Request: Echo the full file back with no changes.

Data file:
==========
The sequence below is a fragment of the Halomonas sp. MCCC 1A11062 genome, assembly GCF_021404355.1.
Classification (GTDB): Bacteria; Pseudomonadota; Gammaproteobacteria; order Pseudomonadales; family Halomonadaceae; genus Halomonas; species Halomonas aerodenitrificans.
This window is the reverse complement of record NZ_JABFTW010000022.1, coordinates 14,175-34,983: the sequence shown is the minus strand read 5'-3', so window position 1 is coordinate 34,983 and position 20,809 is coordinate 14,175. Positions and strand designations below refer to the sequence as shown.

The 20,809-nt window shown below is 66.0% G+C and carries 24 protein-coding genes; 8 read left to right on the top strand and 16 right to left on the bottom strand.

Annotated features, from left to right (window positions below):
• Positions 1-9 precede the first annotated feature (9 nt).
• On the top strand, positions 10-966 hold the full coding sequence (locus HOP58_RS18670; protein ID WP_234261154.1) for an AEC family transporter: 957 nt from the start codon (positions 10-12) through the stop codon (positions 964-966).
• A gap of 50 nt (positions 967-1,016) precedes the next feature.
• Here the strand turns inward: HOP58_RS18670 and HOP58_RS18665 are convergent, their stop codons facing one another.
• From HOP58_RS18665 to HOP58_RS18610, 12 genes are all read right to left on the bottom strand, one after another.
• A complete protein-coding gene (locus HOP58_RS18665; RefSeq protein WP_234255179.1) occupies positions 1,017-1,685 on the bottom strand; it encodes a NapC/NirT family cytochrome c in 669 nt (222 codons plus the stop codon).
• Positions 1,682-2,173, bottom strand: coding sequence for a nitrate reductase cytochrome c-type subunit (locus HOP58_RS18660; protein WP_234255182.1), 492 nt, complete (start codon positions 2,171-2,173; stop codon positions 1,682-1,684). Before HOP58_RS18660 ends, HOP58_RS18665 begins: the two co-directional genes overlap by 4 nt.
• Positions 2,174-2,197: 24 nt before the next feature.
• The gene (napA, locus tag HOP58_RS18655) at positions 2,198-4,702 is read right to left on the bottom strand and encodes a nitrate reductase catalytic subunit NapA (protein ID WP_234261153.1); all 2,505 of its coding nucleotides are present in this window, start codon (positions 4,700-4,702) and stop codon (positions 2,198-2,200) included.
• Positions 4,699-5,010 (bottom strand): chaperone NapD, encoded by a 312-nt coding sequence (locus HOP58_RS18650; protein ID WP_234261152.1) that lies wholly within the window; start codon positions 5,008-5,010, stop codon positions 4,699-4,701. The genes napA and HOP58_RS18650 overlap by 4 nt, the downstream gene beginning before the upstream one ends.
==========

The sequence below is a fragment of the Halomonas sp. MCCC 1A11062 genome, assembly GCF_021404355.1.
Classification (GTDB): Bacteria; Pseudomonadota; Gammaproteobacteria; order Pseudomonadales; family Halomonadaceae; genus Halomonas; species Halomonas aerodenitrificans.
This window is the reverse complement of record NZ_JABFTW010000022.1, coordinates 14,175-34,983: the sequence shown is the minus strand read 5'-3', so window position 1 is coordinate 34,983 and position 20,809 is coordinate 14,175. Positions and strand designations below refer to the sequence as shown.

The 20,809-nt window shown below is 66.0% G+C and carries 24 protein-coding genes; 8 read left to right on the top strand and 16 right to left on the bottom strand.

Annotated features, from left to right (window positions below):
• Positions 1-9 precede the first annotated feature (9 nt).
• On the top strand, positions 10-966 hold the full coding sequence (locus HOP58_RS18670; protein ID WP_234261154.1) for an AEC family transporter: 957 nt from the start codon (positions 10-12) through the stop codon (positions 964-966).
• A gap of 50 nt (positions 967-1,016) precedes the next feature.
• Here the strand turns inward: HOP58_RS18670 and HOP58_RS18665 are convergent, their stop codons facing one another.
• From HOP58_RS18665 to HOP58_RS18610, 12 genes are all read right to left on the bottom strand, one after another.
• A complete protein-coding gene (locus HOP58_RS18665; RefSeq protein WP_234255179.1) occupies positions 1,017-1,685 on the bottom strand; it encodes a NapC/NirT family cytochrome c in 669 nt (222 codons plus the stop codon).
• Positions 1,682-2,173, bottom strand: coding sequence for a nitrate reductase cytochrome c-type subunit (locus HOP58_RS18660; protein WP_234255182.1), 492 nt, complete (start codon positions 2,171-2,173; stop codon positions 1,682-1,684). Before HOP58_RS18660 ends, HOP58_RS18665 begins: the two co-directional genes overlap by 4 nt.
• Positions 2,174-2,197: 24 nt before the next feature.
• The gene (napA, locus tag HOP58_RS18655) at positions 2,198-4,702 is read right to left on the bottom strand and encodes a nitrate reductase catalytic subunit NapA (protein ID WP_234261153.1); all 2,505 of its coding nucleotides are present in this window, start codon (positions 4,700-4,702) and stop codon (positions 2,198-2,200) included.
• Positions 4,699-5,010 (bottom strand): chaperone NapD, encoded by a 312-nt coding sequence (locus HOP58_RS18650; protein ID WP_234261152.1) that lies wholly within the window; start codon positions 5,008-5,010, stop codon positions 4,699-4,701. The genes napA and HOP58_RS18650 overlap by 4 nt, the downstream gene beginning before the upstream one ends.